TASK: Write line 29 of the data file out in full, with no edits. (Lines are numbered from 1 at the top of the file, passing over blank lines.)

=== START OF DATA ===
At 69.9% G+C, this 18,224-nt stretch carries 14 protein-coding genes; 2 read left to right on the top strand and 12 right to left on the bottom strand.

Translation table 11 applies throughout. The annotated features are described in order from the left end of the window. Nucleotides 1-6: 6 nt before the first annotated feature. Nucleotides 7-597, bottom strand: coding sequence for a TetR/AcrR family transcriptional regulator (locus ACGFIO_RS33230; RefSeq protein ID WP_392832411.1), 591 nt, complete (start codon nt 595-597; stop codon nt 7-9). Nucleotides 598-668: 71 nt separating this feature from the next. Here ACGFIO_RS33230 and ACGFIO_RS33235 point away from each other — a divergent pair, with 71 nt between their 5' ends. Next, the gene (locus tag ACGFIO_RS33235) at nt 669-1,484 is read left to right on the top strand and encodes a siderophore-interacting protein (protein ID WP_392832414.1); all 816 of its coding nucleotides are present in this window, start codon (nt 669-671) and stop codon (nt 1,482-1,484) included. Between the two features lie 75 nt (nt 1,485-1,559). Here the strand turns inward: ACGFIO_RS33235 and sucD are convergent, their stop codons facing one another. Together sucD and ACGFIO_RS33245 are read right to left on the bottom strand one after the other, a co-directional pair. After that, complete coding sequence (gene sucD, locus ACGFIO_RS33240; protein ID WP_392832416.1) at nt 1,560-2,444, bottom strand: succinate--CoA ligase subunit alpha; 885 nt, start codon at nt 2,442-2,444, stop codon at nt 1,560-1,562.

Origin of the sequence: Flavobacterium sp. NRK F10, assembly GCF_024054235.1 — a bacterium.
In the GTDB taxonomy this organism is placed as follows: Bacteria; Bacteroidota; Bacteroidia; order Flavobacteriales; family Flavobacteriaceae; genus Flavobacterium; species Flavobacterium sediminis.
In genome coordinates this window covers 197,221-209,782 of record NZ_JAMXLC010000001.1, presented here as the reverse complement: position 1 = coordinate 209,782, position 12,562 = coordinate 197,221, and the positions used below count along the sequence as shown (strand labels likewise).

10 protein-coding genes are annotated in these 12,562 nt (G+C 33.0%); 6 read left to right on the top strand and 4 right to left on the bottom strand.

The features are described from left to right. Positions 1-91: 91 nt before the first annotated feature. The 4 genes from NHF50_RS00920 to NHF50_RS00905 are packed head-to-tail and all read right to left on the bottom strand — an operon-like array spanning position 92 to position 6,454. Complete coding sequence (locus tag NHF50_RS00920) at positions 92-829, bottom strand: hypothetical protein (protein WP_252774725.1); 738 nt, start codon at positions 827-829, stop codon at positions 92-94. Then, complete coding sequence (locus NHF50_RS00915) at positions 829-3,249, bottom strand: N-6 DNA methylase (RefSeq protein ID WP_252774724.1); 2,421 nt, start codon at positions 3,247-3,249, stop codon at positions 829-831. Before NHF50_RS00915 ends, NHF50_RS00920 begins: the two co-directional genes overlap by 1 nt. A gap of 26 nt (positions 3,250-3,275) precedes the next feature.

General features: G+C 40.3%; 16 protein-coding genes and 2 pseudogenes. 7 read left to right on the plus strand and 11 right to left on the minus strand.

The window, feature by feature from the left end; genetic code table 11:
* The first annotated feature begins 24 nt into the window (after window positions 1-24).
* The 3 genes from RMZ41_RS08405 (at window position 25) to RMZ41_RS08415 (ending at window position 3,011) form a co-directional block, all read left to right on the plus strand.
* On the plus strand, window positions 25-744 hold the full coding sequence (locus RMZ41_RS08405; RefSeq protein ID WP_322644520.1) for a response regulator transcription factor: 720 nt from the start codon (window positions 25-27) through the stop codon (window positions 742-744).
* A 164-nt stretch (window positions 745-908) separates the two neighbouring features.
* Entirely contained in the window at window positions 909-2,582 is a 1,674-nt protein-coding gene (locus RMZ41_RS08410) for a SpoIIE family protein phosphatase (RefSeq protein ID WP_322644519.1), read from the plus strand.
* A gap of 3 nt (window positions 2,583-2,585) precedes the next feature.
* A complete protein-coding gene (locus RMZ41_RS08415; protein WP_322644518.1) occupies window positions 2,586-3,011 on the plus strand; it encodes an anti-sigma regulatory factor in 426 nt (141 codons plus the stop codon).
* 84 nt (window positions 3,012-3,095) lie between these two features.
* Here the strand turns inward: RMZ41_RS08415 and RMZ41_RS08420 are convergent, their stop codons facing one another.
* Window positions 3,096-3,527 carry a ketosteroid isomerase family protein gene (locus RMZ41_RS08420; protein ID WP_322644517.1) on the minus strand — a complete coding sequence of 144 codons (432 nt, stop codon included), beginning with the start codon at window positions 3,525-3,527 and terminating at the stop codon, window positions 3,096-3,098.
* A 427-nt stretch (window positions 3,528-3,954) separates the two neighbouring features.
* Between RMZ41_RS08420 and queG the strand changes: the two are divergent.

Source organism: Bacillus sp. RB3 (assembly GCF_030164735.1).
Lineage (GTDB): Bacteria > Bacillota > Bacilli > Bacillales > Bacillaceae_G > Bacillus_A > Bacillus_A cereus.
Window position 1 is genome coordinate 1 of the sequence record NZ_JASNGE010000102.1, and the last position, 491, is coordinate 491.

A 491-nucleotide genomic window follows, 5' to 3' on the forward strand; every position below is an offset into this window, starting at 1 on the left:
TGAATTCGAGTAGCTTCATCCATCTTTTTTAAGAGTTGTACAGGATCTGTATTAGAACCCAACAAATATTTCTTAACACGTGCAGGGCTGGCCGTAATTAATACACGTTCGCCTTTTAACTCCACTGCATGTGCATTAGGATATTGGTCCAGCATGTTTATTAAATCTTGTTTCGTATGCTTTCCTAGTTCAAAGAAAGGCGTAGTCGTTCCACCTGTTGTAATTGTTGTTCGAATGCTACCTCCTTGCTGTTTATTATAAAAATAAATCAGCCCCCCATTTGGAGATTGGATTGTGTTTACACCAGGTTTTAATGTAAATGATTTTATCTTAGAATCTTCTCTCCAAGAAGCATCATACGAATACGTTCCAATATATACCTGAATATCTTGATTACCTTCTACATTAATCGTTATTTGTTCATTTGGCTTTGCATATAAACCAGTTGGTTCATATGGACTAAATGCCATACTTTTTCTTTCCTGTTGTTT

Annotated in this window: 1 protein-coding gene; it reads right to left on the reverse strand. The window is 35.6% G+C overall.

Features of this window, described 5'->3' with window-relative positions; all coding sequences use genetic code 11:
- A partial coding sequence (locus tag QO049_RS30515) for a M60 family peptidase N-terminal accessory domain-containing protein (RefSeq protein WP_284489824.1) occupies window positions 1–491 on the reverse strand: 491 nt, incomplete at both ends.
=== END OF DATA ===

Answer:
- A partial coding sequence (locus tag QO049_RS30515) for a M60 family peptidase N-terminal accessory domain-containing protein (RefSeq protein WP_284489824.1) occupies window positions 1–491 on the reverse strand: 491 nt, incomplete at both ends.